In which career can you make the most difference?

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Introduction

Previously, we introduced a way to assess career opportunities in terms of their potential for positive impact, but which careers actually do best on these criteria? In this post, we’ll apply an adapted version of this framework to some career paths that seem particularly promising for recent graduates. Using what we’ve learned over the past two years of research and from coaching over 100 people, we’ll provide a ranked list of options.

Summary

  • If you’re looking to build career capital, consider entrepreneurship, consulting or an economics PhD.
  • If you’re looking to pursue earning to give, consider high-end finance, tech entrepreneurship, law, consulting and medicine. These careers are all high-earning in part due to being highly demanding. Our impression is that software engineering, being an actuary and dentistry are somewhat less demanding but also highly paid.
  • If you’d like to make an impact more directly, consider party politics, founding effective non-profits, working inside international organisations, government or foundations to improve them, and doing valuable academic research.
  • If you’d like to advocate for effective causes, consider party politics, journalism, and working in international organisations, policy-oriented civil service or foundations.
  • Some career paths that look promising overall are: tech entrepreneurship, consulting, party politics, founding effective non-profits and working in international organisations.
  • Some paths we think are promising but are largely neglected by our members and would like to learn more about are: party politics, working in international organisations, being a program manager at a foundation, journalism, policy-oriented civil service and marketing.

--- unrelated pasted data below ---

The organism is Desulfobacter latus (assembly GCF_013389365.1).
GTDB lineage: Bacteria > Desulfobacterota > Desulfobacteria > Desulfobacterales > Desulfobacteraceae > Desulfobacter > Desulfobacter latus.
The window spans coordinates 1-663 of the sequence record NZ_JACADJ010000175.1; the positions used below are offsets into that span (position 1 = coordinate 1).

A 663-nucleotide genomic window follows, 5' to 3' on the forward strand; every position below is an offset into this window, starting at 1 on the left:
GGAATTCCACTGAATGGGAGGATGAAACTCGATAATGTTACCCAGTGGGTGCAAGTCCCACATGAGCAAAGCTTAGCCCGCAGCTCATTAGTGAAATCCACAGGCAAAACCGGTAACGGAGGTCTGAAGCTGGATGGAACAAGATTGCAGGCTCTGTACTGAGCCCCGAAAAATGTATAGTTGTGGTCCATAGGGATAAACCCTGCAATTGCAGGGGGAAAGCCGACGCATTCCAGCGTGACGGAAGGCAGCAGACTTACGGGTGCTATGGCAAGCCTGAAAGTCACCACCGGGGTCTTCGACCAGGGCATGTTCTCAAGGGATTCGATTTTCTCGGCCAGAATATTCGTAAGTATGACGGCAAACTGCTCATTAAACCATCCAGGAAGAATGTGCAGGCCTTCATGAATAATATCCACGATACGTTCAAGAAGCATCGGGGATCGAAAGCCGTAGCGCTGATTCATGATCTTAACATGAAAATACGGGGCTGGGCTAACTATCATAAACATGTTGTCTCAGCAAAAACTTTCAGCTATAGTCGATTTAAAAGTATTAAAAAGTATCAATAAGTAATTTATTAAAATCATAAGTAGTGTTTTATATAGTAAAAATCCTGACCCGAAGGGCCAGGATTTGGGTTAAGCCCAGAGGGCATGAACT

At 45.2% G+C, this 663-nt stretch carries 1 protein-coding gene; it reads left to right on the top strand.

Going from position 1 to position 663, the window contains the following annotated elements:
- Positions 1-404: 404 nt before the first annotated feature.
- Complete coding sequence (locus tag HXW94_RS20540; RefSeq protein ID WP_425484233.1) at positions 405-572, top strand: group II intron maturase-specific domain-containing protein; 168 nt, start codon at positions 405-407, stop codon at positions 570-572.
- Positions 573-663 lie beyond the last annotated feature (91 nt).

Why a ranking?

Lots of people who receive our coaching start with little idea about what they could do. Their question is just, ‘What are my options?’ For people who already have a couple of good options on the table, one of the most common questions asked is, ‘Have I overlooked something good?’ The purpose of this list is to help answer these questions.

Of course, a ranking of career paths has significant limitations. The career in which you can have the most social impact depends in large part on which careers you’ll be good at. On the other hand, we think there are some useful things to be said about which careers are promising in general, which we explain below.

Nevertheless, if there’s a career path you think you can excel on, take it very seriously even if it’s lower in the rankings. Equally, don’t feel bad about dismissing one if you think you’d be bad on it. Either way, watch out: in our experience people often overestimate their current chances of success in difficult paths, but they underestimate their potential to grow, learn new skills and transform the set of opportunities open to them in the future. You can learn a lot in just a couple of years if you really try!

Another limitation is the diversity of career opportunities. Many do not fit neatly into a widely applicable category. There are also substantial differences within each category. We, however, have focused on broad options that are widely known and have come up in our coaching. There are other options, which we haven’t yet assessed, so just because an option isn’t on this list, doesn’t mean it’s not promising. Consider what other options might be open to you by asking around your network for jobs, speaking with interesting organisations and keeping your eyes open for opportunities. This list is just a starting point and it’s still important to make an individual assessment of your unique options. If you would like individualised help choosing your career, consider our one-on-one coaching.